Paramjit Singh Sandhu, a 45-year-old truck driver, drove up to a medical facility in Sachse, Texas in December 2020 for what should have been a routine drug test.
A resident of Texas, Sandhu has worked in the trucking industry for more than two decades. Under federal law, truck drivers are mandated to undergo a drug test. But this time, when Sandhu arrived at a MedPost Urgent Care facility, a nurse refused to administer one unless he removed his “hat” – referring to his dastaar, or turban.
Sandhu told Scroll.in he had taken a drug test just six months before this incident and another test at the very same facility in mid-2019, and did not have to remove his turban.
He tried explaining to the nurse that wearing his turban at all times is an article of his faith, but she insisted that removing his headgear was mandated under the Federal Motor Carrier Safety Administration regulations. According to these rules, drivers are requested to “check their belongings and remove any unnecessary outer garments, including purses, briefcases, and bulky outerwear.”
Even after speaking to a supervisor, the healthcare centre did not accommodate him.
The sizable Sikh trucking population in the US routinely faces religious violations during drug testing. According to experts and truck drivers, by not completing drug tests, drivers could lose their licenses and risk their careers. However, a number of them are now taking legal action.
“Even though religious freedom regulations exist, Sikhs continue to be disproportionately targeted because they wear turbans and an appearance in accordance with their faith,” said Aasees Kaur, the legal client and community services manager of the Sikh Coalition, who took the lead on on Sandhu’s case. “People should know religious exemptions can be made, and legal help is available,” Kaur said.
While the first wave of Indian Sikhs moved to the US in the late 1800s and early 1900s – the first American gurudwara was founded in 1912 in Stockton, California – from the 1980s and 1990s onwards, there was a significant spike in migration.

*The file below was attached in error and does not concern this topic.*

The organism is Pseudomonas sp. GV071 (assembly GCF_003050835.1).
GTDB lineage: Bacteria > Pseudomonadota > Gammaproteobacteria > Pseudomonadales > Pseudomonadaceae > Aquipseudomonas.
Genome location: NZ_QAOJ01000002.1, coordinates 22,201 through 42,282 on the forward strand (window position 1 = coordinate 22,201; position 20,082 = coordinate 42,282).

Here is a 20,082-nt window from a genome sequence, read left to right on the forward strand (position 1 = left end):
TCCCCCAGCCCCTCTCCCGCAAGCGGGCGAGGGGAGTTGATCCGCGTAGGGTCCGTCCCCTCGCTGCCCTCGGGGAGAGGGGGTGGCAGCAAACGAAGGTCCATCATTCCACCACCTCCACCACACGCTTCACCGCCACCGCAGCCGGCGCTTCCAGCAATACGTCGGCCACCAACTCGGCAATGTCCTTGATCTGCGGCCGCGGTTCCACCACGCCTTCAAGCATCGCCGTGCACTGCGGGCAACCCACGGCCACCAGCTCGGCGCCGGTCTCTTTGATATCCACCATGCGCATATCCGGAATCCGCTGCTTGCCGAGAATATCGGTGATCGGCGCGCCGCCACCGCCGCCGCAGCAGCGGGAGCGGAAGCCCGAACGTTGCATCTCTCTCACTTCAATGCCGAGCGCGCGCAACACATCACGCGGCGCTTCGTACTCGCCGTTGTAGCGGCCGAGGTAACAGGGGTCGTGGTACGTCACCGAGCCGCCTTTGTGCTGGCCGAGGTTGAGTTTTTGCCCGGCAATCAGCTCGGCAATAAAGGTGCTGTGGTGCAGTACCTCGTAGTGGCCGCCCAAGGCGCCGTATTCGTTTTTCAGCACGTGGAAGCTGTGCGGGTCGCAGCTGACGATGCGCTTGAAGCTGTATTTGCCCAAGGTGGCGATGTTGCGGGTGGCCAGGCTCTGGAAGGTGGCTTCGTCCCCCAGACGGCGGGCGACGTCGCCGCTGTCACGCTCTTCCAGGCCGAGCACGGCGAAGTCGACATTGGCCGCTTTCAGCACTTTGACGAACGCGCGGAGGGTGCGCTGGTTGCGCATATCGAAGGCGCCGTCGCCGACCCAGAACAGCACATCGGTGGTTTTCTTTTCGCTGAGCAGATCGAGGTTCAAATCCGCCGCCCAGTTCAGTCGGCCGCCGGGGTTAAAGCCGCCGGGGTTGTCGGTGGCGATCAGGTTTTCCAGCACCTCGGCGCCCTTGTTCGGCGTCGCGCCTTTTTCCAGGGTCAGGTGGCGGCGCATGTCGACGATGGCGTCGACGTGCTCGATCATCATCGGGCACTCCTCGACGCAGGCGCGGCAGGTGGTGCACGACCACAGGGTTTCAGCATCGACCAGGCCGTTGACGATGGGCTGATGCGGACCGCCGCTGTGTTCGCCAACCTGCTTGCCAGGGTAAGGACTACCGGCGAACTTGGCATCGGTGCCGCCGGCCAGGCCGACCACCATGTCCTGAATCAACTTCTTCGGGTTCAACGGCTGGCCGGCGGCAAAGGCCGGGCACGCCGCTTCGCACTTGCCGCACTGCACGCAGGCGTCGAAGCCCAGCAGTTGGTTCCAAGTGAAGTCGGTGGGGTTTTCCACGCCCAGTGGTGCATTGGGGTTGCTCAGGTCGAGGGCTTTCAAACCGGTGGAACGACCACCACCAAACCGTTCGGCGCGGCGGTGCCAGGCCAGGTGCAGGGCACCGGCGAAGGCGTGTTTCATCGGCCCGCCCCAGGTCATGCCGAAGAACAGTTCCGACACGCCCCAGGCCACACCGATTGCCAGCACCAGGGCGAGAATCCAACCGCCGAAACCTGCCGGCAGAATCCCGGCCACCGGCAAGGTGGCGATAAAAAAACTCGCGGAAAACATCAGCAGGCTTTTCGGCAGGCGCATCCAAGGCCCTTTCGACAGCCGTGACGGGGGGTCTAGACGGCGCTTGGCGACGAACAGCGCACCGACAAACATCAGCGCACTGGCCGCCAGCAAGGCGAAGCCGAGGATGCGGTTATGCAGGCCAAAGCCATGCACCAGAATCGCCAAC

Some of this was provoked by the 1984 anti-Sikh riots and the troubles that followed in Punjab. A significant section of this immigrant population went into trucking, with Sikh drivers described as “transforming” the industry in the US.
“Trucking is in our blood,” said Ramanpreet Singh, who is Chief Financial Officer and on the board of directors at the North American Punjabi Trucking Association, and runs his own trucking company, Jumbo Logistics. “In India, we are known for being farmers, but in Africa, Europe, America, Canada – almost everywhere you go – trucking is something we like to do.”
It is estimated that there are between 150,000 and 200,000 Sikhs in the trucking business, out of the roughly 500,000 Sikhs who live in the US. Sikhs make up around 18% of the drivers in the industry, and in California, they make up 40%, according to experts that spoke to Scroll.in.
That prominence, however, has also made the community more visible to the wider American public – and as a result, vulnerable to discrimination. Factors such as wearing a turban, skin colour, clothing, and, most importantly, language, play a big role.